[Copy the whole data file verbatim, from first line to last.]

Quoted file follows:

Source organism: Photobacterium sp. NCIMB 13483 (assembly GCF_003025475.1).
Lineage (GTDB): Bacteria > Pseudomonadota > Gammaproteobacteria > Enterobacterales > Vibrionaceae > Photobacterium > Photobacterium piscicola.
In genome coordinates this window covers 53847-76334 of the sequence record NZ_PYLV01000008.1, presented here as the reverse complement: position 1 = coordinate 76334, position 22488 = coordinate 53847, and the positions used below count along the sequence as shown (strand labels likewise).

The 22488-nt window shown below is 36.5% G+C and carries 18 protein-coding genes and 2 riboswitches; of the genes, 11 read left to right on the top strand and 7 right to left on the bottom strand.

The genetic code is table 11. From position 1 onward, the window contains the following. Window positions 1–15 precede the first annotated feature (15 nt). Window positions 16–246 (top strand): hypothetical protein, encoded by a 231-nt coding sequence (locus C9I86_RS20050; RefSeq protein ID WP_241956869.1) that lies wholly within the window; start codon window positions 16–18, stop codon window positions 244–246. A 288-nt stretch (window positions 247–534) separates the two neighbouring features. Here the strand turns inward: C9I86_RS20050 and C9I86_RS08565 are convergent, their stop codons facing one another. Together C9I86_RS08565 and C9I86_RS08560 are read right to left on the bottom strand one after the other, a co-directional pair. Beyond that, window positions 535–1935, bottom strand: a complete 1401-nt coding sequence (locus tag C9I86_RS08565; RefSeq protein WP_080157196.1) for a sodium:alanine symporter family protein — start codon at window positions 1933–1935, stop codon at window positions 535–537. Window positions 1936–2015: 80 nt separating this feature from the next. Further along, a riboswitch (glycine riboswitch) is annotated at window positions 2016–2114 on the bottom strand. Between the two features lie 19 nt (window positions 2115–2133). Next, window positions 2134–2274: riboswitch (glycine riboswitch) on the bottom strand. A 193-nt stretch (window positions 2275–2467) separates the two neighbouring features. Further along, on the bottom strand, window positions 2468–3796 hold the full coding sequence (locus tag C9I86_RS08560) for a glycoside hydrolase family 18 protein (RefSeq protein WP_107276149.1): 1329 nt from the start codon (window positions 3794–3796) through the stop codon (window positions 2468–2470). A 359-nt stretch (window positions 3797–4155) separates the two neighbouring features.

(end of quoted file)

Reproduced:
Source organism: Photobacterium sp. NCIMB 13483 (assembly GCF_003025475.1).
Lineage (GTDB): Bacteria > Pseudomonadota > Gammaproteobacteria > Enterobacterales > Vibrionaceae > Photobacterium > Photobacterium piscicola.
In genome coordinates this window covers 53847-76334 of the sequence record NZ_PYLV01000008.1, presented here as the reverse complement: position 1 = coordinate 76334, position 22488 = coordinate 53847, and the positions used below count along the sequence as shown (strand labels likewise).

The 22488-nt window shown below is 36.5% G+C and carries 18 protein-coding genes and 2 riboswitches; of the genes, 11 read left to right on the top strand and 7 right to left on the bottom strand.

The genetic code is table 11. From position 1 onward, the window contains the following. Window positions 1–15 precede the first annotated feature (15 nt). Window positions 16–246 (top strand): hypothetical protein, encoded by a 231-nt coding sequence (locus C9I86_RS20050; RefSeq protein ID WP_241956869.1) that lies wholly within the window; start codon window positions 16–18, stop codon window positions 244–246. A 288-nt stretch (window positions 247–534) separates the two neighbouring features. Here the strand turns inward: C9I86_RS20050 and C9I86_RS08565 are convergent, their stop codons facing one another. Together C9I86_RS08565 and C9I86_RS08560 are read right to left on the bottom strand one after the other, a co-directional pair. Beyond that, window positions 535–1935, bottom strand: a complete 1401-nt coding sequence (locus tag C9I86_RS08565; RefSeq protein WP_080157196.1) for a sodium:alanine symporter family protein — start codon at window positions 1933–1935, stop codon at window positions 535–537. Window positions 1936–2015: 80 nt separating this feature from the next. Further along, a riboswitch (glycine riboswitch) is annotated at window positions 2016–2114 on the bottom strand. Between the two features lie 19 nt (window positions 2115–2133). Next, window positions 2134–2274: riboswitch (glycine riboswitch) on the bottom strand. A 193-nt stretch (window positions 2275–2467) separates the two neighbouring features. Further along, on the bottom strand, window positions 2468–3796 hold the full coding sequence (locus tag C9I86_RS08560) for a glycoside hydrolase family 18 protein (RefSeq protein WP_107276149.1): 1329 nt from the start codon (window positions 3794–3796) through the stop codon (window positions 2468–2470). A 359-nt stretch (window positions 3797–4155) separates the two neighbouring features.